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Unraveling the complexities of functional coverage:

An advanced guide to simplify use models

Covergroups are an incredibly powerful component of verification, however they can be difficult to set up properly. This paper outlines a set of guidelines for writing an unambiguous functional coverage model. It shows how potential pitfalls, such as covergroups that cannot be merged, unnecessary performance overhead, or restricted debug visibility, can be avoided.

Understanding covergroup options

SystemVerilog was not the first language to include the concept of functional coverage, nor was it the first to be difficult to fully understand. There are many intricacies to the language which can greatly affect the results you observe from simulation. Defining simple covergroups is fairly straightforward, however, the complexity greatly increases once you introduce the concept of trying to merge multiple instances of the same covergroup, which can often lead to vastly different outcomes depending on the implementation approach.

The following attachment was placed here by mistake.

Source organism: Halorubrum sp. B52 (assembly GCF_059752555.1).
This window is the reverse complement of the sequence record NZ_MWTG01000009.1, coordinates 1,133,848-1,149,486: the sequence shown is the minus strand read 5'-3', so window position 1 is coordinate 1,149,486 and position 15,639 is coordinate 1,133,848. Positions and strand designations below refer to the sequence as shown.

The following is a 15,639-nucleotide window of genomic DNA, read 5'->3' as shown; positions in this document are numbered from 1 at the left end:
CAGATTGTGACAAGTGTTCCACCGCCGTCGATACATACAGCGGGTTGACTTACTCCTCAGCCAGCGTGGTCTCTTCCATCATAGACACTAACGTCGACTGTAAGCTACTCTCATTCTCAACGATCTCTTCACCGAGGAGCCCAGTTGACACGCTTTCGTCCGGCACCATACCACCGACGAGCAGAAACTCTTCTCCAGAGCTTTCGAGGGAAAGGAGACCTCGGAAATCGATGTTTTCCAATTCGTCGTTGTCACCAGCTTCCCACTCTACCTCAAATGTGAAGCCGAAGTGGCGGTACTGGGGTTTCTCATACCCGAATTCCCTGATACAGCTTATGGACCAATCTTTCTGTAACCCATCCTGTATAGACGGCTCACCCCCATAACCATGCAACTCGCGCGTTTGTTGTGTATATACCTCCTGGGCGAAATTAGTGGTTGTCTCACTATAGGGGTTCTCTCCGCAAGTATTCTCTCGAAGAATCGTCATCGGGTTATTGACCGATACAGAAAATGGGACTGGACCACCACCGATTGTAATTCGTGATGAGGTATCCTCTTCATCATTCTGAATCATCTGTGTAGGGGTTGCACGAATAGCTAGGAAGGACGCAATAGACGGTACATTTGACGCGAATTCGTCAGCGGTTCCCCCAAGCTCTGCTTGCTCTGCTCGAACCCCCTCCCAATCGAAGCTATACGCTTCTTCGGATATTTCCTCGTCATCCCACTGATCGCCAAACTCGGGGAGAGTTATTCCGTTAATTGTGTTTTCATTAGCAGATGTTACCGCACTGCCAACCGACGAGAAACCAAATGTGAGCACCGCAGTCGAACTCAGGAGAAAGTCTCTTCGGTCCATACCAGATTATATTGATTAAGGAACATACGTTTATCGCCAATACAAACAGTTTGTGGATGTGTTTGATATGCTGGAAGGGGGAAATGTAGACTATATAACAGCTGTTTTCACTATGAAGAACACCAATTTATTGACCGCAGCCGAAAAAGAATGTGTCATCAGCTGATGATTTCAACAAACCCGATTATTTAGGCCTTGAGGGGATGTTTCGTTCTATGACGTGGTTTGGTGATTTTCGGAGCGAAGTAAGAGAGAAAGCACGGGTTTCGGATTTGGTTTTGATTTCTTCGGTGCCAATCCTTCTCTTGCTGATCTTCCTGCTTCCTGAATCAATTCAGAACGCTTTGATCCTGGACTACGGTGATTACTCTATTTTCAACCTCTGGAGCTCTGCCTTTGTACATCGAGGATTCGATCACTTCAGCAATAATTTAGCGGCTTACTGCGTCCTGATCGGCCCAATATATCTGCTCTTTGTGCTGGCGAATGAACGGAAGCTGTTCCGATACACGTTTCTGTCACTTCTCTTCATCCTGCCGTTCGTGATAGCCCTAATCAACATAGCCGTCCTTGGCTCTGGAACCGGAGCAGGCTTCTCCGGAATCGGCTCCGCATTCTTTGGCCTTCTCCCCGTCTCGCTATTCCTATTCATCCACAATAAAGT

Understanding them becomes more complicated when you have embedded covergroups and then trying to merge them across various instances in the design. You could potentially end up with covergroups which simply cannot be merged, which makes it impossible to see where you truly are with regards to your coverage goals.

You can potentially introduce unnecessary performance overhead, or restrict your debug visibility into the covergroups themselves if they are not created correctly. These types of decisions are often made early on in a project, and in some cases, there is no other recourse to solving the problem then to make extensive changes to the testbench environment. Proper understanding of the way covergroups are created and function is needed to avoid this scenario before it can become a problem.

In this paper we will outline a set of guidelines for writing an unambiguous coverage model. What to do, what not to do, and how.